IS COFFEE DESTINED TO HE THE NEXT HEALTH FOOD? Researchers found more evidence that drinking coffee - with or without caffeine - decreases the risk of Type 2 daibetes in those who are prone to develop the condition, perhaps by boosting the body's metabolism a bit. (Excercise is, of course, even more effective, but maybe you need that extra jolt to get yourself moving). Coffee also seems to decrease slightly the risk of liver damage in patients with a history of alcoholism,perhaps because coffee contains lots of antioxidants. But the news isnt' all good. Drinking lots of coffee during pregnancy increase the risk of having a stillborn child.
NOT ONLY IS THE AIR CLEANER IN THE CENTENNIAL STATE, but the people there also live longer. A Harvard study showed that the seven U.S. counties with the greatest average life expectancy - 81/3 years - were in Colorado. (Clear Creek, Eagle, Gilpin, Grand, Jackson, Park and Summit, for those of you thinking about packing a U-Haul). exactly what's so special about Colorado is nit entirely clear, since the study authors controlled for any bias cause by race or income. Perhaps the residents good fortune has to do with the fact that they all live in mountainous areas, where being physically active is easy, as opposed to more lowland, sedentary portions of the U.S.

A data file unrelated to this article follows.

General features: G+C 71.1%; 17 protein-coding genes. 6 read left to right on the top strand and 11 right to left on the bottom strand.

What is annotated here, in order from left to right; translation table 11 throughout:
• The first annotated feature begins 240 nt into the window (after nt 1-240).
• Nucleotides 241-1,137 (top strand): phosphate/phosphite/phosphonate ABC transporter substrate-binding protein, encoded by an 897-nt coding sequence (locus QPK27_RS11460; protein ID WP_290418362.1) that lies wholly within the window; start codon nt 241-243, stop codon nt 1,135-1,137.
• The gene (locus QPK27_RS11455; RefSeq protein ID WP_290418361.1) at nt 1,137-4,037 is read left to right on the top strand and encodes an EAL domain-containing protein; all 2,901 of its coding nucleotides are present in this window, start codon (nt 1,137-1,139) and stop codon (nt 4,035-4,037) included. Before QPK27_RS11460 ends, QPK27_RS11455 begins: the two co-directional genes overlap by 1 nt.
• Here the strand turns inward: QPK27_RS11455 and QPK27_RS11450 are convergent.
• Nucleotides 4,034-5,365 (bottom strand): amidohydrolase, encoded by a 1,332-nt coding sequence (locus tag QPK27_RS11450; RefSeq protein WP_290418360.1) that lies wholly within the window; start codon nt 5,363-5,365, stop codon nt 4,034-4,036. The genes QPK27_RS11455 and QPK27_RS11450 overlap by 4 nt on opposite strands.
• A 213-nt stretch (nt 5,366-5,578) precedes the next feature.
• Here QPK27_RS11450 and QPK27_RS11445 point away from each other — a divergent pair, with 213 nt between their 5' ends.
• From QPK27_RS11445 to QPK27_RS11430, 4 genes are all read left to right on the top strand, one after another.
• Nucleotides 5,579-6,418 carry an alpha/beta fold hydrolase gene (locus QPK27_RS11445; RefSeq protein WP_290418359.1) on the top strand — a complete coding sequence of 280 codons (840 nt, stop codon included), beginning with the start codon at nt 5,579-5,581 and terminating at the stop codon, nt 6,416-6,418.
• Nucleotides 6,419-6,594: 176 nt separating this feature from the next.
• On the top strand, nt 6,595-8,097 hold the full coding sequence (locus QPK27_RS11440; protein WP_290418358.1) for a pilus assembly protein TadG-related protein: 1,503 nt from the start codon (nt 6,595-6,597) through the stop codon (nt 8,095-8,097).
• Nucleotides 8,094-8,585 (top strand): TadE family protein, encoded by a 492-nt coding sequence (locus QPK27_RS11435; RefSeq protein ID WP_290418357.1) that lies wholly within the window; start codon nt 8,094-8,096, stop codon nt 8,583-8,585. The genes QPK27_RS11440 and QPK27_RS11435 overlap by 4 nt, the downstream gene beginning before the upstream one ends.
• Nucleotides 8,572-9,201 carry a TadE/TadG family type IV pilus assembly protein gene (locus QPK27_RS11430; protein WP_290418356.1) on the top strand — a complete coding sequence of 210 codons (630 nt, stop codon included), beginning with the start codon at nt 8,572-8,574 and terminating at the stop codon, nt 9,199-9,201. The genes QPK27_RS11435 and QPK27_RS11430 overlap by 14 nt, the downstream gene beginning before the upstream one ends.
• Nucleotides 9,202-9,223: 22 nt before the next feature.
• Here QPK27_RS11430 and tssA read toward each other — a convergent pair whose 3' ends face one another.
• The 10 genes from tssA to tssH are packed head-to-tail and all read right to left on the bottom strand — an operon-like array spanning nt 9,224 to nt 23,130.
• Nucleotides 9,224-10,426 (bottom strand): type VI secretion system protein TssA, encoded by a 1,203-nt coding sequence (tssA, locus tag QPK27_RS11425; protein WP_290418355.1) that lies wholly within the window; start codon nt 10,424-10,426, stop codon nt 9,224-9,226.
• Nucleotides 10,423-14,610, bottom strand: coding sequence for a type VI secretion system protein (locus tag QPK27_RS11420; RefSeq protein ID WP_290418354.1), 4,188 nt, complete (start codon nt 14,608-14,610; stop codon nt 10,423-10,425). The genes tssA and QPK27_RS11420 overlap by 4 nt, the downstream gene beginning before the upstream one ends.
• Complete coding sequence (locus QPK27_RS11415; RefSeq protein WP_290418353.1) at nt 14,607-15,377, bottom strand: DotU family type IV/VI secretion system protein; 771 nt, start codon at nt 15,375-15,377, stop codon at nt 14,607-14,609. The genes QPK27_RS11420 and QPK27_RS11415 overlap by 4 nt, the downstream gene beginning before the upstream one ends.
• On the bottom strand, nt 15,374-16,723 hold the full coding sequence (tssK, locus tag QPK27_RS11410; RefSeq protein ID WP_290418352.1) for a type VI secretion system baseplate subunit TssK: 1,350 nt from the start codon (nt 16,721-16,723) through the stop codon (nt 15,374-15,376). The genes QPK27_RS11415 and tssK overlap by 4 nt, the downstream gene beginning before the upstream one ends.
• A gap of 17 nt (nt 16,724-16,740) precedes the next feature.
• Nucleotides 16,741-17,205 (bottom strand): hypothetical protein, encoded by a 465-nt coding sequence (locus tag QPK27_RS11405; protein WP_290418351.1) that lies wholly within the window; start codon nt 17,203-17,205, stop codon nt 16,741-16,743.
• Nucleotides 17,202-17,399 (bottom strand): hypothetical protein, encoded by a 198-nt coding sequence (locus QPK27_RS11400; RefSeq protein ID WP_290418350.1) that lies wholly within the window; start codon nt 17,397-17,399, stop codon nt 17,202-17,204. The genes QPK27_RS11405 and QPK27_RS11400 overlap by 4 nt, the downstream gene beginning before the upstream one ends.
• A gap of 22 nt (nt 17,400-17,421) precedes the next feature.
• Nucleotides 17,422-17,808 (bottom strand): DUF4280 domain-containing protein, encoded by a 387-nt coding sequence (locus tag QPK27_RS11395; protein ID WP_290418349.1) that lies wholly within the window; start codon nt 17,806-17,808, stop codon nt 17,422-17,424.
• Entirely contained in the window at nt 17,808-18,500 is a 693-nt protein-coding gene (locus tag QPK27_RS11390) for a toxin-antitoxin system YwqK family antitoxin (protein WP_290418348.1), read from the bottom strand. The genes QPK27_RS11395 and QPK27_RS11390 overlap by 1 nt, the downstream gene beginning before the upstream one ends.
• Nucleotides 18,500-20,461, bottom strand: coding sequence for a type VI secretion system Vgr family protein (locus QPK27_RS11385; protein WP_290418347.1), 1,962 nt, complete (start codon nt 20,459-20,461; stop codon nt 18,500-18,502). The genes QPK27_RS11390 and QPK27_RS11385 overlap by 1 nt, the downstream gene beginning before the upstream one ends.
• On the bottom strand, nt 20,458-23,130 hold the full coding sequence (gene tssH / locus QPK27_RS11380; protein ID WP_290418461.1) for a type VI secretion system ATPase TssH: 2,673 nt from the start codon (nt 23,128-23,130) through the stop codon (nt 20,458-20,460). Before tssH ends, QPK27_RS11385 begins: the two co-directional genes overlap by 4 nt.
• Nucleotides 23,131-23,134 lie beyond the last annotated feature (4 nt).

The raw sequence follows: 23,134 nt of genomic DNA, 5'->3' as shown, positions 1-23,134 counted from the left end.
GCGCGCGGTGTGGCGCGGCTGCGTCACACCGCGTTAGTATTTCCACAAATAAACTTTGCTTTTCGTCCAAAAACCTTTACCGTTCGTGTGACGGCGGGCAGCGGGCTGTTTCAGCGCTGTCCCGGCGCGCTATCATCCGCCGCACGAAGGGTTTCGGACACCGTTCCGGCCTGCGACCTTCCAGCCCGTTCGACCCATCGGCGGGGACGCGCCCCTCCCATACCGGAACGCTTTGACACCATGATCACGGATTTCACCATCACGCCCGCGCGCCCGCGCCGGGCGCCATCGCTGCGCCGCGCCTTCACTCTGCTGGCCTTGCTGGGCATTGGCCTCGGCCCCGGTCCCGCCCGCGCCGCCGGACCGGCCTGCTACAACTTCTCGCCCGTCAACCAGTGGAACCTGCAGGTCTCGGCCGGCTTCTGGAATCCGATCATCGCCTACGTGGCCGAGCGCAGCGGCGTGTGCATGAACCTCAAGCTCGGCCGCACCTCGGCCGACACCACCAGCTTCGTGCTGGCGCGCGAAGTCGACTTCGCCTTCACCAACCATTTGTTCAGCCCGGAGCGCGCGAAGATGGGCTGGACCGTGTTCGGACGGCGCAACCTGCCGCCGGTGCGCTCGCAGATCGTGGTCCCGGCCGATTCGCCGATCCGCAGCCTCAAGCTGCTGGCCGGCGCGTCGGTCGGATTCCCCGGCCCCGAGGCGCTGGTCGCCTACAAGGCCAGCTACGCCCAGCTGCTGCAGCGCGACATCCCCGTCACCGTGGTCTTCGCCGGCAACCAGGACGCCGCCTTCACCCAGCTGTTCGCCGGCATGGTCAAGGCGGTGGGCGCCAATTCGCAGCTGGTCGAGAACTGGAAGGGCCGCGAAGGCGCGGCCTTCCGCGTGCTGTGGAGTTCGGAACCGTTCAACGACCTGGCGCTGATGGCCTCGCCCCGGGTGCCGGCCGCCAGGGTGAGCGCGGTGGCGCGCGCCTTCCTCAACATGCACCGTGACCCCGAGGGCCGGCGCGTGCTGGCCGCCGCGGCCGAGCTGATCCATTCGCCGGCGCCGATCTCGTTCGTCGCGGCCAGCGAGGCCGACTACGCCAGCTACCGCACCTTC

NOBODY LOOKS FORWARD TO A COLONOSCOPY, but there's still no better way to detect and prevent colon cancer. There may however, be a less intrusive alternative to the dreaded test. Researchers at Mount Sinai School of Medicine in New York City tested a newly improved version of a noninvasive fecal DNA test to screen for early signs of the deadly cancer. Fecal samples from 162 patients eho had undergone colonoscopies in the previous 14 days (compared with 40 detected in the colonoscopies). That trasnlates into an impressive 88% sensitivity rate. The fecal screen, however, also mistakenly indicated cancer in 22 individuals who had been properly given a clean bill of health by their colonoscopy. Not perfect yet, but still potentially lifesaving.